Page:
The Margarita, as its name implies, was probably
invented for a woman. Until it came along, only men (and a few hardy women) enjoyed Tequila, the liquor made from the agave plant.
Today, thanks to efforts by José Cuervo and others to expand the appeal of the
Margarita to wider audiences (and younger ages), the Margarita bears little resemblance to
the original, especially in California (and Florida), where the trend appears to be to
find larger glasses, slushier textures, and newer colors with different fruits, until they
are indistinguishable from a 7-11 Slurpee. It's now almost impossible to find a good
Margarita in California (or for that matter anywhere west of El Paso, Texas). Even the
establishments in the Mexican border towns seem to have forgotten how to make them.
One reason is the loss of bartending as an art. You won't find well-trained bartenders
in most bars any more. Why hire one, if all you need is a basic inventory of processed
mixers in plastic jugs, some booze, a blender, and a large supply of ice and sodas? And
since the clientele are getting younger and more female, who demand a drink that tastes
similar to the sweet sodas they grew up with but can still give them a buzz, excellence is
no longer economical. Most bars now concentrate on the highly-profitable happy hour drinks
-- sweet, slushy, and ice-cold, designed to be gulped rather than sipped. Good luck
finding one that serves a real Margarita.
So now we hear debates about whether Margaritas should be served "frozen" or
"on the rocks," when the answer is neither. Also, whether to use Rose's Lime
Juice or Sweet & Sour (again, neither).
Margarita is simply half tequila, one third fresh lime juice and one sixth triple sec
(citrus liqueur). So a single 5-oz Margarita will contain 2½ oz tequila, 1½
oz lime juice, and 1 oz citrus liqueur (usually a quality triple sec such as Cointreau).
The rim of the glass is rubbed with lime juice and dipped in salt. The ingredients are
shaken with cracked ice and strained into the salt-rimmed glass. It's served garnished
with a wedge (not a slice) of limón verde
The Margarita recipe calls for slightly more lime juice and less liqueur than the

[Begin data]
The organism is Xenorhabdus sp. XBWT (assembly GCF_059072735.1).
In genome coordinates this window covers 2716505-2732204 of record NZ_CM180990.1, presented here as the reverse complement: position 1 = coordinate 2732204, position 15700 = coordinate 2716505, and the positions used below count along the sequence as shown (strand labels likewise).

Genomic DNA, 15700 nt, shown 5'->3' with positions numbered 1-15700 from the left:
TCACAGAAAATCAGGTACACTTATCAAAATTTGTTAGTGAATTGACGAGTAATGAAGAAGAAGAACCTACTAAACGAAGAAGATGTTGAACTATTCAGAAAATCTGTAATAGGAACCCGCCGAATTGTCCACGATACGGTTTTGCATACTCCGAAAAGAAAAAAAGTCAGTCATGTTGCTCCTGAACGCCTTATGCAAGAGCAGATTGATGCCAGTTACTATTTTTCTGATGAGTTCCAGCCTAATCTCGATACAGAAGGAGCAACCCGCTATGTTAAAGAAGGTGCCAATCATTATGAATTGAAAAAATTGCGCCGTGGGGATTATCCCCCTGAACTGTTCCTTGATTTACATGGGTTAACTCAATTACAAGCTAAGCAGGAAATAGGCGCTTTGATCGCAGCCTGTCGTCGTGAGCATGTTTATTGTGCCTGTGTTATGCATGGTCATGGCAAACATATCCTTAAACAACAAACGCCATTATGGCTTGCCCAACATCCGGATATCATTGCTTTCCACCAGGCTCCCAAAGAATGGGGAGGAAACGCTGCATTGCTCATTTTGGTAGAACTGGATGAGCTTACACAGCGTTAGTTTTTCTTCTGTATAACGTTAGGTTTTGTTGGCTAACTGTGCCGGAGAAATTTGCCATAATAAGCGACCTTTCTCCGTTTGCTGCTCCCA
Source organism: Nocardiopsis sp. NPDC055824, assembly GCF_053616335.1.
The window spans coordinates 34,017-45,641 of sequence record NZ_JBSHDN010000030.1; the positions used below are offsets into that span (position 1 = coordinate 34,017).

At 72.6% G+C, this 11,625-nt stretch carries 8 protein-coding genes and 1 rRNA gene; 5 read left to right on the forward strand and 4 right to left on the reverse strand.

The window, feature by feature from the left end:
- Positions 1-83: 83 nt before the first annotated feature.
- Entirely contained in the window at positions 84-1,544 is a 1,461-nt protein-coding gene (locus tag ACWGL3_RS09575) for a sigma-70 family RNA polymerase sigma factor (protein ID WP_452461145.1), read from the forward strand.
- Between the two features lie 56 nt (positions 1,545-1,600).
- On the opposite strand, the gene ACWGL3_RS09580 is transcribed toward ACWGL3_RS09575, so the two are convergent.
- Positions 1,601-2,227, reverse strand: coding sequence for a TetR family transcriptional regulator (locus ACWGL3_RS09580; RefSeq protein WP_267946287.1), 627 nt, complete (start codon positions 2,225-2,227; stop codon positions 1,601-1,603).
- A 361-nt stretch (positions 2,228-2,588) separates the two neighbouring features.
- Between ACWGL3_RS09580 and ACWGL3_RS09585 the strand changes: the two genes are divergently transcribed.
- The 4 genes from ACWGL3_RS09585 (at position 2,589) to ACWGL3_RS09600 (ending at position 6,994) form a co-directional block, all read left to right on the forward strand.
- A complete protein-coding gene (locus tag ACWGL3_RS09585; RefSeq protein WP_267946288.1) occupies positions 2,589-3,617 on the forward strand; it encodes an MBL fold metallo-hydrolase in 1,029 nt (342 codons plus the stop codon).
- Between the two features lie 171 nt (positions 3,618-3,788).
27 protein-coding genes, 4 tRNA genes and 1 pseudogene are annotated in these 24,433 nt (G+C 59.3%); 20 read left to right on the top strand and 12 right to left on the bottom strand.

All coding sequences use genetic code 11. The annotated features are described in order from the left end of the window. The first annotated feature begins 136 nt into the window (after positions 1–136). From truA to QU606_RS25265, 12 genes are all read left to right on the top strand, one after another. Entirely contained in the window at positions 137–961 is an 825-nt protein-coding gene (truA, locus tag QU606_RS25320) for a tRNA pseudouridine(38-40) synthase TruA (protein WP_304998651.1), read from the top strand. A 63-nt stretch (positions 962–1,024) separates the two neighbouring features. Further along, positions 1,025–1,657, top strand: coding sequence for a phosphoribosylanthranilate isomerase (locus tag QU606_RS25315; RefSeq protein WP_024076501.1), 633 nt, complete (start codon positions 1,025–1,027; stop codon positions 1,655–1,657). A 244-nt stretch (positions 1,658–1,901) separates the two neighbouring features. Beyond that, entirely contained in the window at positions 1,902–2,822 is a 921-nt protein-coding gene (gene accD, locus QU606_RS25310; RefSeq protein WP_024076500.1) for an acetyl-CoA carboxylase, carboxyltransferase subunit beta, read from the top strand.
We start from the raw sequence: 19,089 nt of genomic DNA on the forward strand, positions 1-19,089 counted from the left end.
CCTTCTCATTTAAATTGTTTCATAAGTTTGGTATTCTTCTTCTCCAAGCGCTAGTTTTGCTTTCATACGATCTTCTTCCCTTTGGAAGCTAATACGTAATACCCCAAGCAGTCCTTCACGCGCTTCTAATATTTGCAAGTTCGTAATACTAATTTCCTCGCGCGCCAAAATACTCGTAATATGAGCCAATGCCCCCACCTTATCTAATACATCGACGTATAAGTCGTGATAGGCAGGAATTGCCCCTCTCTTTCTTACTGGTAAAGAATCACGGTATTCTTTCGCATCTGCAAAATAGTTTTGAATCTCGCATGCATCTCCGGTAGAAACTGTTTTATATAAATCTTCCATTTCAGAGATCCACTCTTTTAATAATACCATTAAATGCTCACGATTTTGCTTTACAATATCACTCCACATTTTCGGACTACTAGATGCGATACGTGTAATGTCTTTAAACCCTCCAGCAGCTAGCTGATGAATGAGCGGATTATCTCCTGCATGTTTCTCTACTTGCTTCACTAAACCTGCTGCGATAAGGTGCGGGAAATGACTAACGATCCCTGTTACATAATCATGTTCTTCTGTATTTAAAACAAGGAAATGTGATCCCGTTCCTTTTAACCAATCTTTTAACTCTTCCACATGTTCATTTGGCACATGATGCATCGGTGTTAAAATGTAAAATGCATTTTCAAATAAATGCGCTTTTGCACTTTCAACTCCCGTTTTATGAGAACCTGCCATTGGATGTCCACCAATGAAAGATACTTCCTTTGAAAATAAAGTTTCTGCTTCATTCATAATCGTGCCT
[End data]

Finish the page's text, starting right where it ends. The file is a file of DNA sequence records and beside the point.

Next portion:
classic "Sour" or "Sidecar" recipe (which is simply 2 parts liquor,
one part lime juice and one part liqueur). This makes it more refreshing than the Sidecar.
And if you want an even more refreshing and less potent variation, try the Margarita Squirt.
As can be seen, the original Margarita is smaller and more potent than today's huge,
frothy happy hour concoctions. But the best time to enjoy a Margarita is not at a noisy
bar, but in a quiet cantina or at home with a few friends, preferably on a sunny patio.
Margaritas enhance conversation, so to maintain the proper boundary between conviviality
and inebriation, they should be sipped very slowly. And they should always be
served with food, even if just a bowl of tortilla chips and salsa
Happy hour Margaritas are almost always made with
a too-sweet, artificially-flavored triple sec, or even a citrus-flavored syrup, instead of
the more expensive Cointreau, and Sweet&Sour mix (or limeade) instead of the fresh
lime juice. If you're going to take these shortcuts, you might as well use a cheap tequila
as well and invite your frat buddies. Rose's Lime Juice is the best substitute for fresh
limes (and is made from real Mexican limes). You pay for the convenience, though.
The citrus liqueur is important because its sweetness balances the tartness of the lime
juice and enhances the citrus flavor while complementing the agave flavor of the tequila.
The best (and most expensive) choice is Cointreau, but any good-quality triple sec or
citrus liqueur may be used, such as Curaçao (made from orange skins) and Limoncello (an
Italian lemon liqueur). If you're in Mexico, pick up a bottle of Controy, a Mexican orange
triple sec that Mexican bartenders use (and costs about a third of Cointreau). Some
Margarita aficionados use Grand Marnier, but only in place of half the triple sec. Another
good substitute for half the triple sec is Damiana, a herbal liqueur and reputed
aphrodisiac native to the Baja peninsula.
*Bartender recipe (serves 1)*
2½ oz white tequila
1½ oz fresh Mexican lime juice (or the juice of half a lemon and half a lime)
1 oz Cointreau
garnish: lime wedge
Rim a 6-oz stemmed glass with a wedge of lime and twirl it in coarse salt,
shaking off the excess. Shake the tequila, lime juice, and Cointreau in a
cocktail shaker with cracked ice and strain into glass. Garnish with a wedge
*Makes 1½ quarts (12 margaritas or 24 2-ounce shots)*
1 bottle (750 ml) white or reposada tequila
1½ c fresh lime juice
1 c Cointreau or Controy
salt for glass rims (optional)
garnish: lime wedge
Mix all ingredients together in a glass pitcher and chill before serving.
Serve as icy shots in long-stemmed glasses (rimmed with salt, if you like),
and garnish with lime wedges.
Make a Margarita, but serve in an 8-oz tumbler. Top it with a generous
splash of Squirt (a grapefruit soda beverage), mixing well.
(Recipe courtesy of Margarita expert Dr. Arturo Meza.)